“If Lafayette did distribute tablets to all students, I would be more open. In fact, I would endorse all students using tablets in class, because I think that can save money with regard to having physical books, and it’s less onerous for students then to remember ‘did I bring that book, and did I forget this book?’ if everything is there on your tablet,” Patel said. 

Laquintano agreed that technology can help “bring down the cost of instructional materials if they’re digital.”  

Mechanical Engineering Professor Jenn Rossmann, who teaches courses on the development of technology, sees both the positive and negative aspects of incorporating technology into the classroom.

She recalled the ways in which technology expanded the different ways in which students could participate in class, such as the chat feature on Zoom, over the Covid-19 pandemic when classes were all virtual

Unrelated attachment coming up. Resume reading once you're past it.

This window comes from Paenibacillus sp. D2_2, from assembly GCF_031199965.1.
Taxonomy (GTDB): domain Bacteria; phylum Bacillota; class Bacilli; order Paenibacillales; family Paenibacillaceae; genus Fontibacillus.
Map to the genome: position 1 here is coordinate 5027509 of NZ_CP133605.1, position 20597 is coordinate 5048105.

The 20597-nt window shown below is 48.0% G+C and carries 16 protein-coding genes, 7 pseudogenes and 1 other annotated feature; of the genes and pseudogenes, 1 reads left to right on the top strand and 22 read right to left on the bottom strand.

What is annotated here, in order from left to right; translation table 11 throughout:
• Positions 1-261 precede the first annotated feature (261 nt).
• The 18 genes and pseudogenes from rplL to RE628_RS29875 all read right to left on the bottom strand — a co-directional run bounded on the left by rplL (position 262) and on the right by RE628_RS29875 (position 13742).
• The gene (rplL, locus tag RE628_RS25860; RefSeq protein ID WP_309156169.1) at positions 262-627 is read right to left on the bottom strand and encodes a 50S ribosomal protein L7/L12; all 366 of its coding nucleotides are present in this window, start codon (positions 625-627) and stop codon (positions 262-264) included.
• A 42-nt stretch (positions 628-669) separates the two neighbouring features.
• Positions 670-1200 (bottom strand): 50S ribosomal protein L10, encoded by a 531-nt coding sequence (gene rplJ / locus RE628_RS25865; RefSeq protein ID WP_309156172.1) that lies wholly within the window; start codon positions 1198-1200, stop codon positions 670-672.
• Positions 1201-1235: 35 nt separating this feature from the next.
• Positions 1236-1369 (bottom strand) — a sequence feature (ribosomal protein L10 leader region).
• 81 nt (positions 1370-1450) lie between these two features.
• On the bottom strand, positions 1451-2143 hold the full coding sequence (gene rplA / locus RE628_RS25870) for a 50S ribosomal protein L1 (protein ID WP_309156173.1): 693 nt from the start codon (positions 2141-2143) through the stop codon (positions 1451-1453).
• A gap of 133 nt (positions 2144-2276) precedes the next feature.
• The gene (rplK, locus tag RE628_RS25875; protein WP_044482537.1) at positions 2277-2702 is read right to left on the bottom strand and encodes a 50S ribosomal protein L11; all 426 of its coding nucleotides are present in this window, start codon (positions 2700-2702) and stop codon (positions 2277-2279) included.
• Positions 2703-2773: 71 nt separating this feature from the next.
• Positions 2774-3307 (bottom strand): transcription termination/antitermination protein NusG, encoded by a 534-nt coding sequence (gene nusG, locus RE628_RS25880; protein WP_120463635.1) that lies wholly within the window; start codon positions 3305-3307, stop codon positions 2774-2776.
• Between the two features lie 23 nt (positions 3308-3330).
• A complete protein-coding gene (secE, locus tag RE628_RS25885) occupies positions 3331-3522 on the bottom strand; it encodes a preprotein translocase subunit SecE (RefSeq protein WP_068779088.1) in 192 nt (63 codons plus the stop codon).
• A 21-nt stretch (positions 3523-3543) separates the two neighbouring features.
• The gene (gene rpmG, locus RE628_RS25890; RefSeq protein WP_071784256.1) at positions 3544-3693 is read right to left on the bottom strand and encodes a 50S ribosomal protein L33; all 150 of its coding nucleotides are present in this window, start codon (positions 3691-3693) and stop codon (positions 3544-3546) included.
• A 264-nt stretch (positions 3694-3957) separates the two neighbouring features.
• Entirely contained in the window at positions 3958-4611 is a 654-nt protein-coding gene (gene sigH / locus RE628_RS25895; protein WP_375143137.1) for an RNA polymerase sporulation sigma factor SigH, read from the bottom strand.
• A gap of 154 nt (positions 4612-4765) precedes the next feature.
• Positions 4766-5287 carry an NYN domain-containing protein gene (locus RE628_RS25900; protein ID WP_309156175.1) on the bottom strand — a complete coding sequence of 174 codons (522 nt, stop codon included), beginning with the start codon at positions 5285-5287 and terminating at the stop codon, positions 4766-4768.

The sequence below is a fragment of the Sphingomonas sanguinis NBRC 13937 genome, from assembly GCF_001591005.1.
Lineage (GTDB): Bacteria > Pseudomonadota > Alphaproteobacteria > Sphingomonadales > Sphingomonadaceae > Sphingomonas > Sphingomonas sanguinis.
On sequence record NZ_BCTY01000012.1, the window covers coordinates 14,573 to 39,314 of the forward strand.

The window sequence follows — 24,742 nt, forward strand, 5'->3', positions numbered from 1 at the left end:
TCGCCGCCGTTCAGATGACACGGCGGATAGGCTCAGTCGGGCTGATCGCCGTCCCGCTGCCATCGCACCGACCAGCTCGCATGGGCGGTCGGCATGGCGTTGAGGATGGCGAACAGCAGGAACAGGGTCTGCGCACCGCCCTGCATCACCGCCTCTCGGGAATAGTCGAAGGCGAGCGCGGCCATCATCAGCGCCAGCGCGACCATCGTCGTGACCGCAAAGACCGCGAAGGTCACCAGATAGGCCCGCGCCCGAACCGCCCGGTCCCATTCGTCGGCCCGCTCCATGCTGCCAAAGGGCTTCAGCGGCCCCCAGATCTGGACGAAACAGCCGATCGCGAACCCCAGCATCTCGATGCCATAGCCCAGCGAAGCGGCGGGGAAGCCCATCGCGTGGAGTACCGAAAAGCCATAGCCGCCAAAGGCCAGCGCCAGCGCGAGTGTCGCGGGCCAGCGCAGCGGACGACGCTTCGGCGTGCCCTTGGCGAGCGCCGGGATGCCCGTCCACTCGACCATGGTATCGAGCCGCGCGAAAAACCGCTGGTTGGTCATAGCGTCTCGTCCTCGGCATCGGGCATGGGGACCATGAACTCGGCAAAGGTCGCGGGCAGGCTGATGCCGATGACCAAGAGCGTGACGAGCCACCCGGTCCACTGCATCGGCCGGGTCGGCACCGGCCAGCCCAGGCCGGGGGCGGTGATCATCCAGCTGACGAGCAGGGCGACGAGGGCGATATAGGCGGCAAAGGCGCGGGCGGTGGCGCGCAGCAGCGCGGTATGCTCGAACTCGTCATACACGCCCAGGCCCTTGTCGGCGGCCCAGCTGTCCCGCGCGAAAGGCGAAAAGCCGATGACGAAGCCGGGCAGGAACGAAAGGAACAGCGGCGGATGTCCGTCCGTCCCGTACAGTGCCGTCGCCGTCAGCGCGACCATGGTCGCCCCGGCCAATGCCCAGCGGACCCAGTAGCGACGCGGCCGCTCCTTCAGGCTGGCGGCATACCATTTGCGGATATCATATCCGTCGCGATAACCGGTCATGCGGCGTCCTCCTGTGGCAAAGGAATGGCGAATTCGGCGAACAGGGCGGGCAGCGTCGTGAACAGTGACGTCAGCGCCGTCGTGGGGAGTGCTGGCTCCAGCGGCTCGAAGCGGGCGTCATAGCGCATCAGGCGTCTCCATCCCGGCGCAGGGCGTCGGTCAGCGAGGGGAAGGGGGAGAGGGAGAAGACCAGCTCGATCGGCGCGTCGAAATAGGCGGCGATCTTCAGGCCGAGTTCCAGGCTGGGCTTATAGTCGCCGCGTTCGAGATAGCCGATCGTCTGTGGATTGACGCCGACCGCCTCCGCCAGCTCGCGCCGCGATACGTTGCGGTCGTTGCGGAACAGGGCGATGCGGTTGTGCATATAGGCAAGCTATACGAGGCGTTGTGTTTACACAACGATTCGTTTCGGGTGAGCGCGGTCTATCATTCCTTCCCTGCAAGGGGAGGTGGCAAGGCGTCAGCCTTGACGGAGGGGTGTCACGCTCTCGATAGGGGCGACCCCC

“Now that we’re back in person, I look for ways to sort of do what the chat did to give those other avenues to participate, and technology is really good for that,” Rossmann said. “It’s much better to have those other avenues for a student to participate in class conversation, and sometimes to do it asynchronously.” 

Despite favoring “tools that enhance accessibility and that improve access to knowledge,” Rossmann is also wary of blindly allowing all types of technology into the classroom, particularly services that collect data.

“Often technology offers such tremendous convenience that we sort of unthinkingly grant it access to data that we might actually if we stopped to think about it, not want to allow,” Rossmann said. 

“We haven’t had the sort of societal conversations that would let us decide thoughtfully and in an informed way about how some private company should be using this kind of data,” Rossmann continued. “And instead of having those conversations, we’ve just allowed it to become embedded in our educational system.”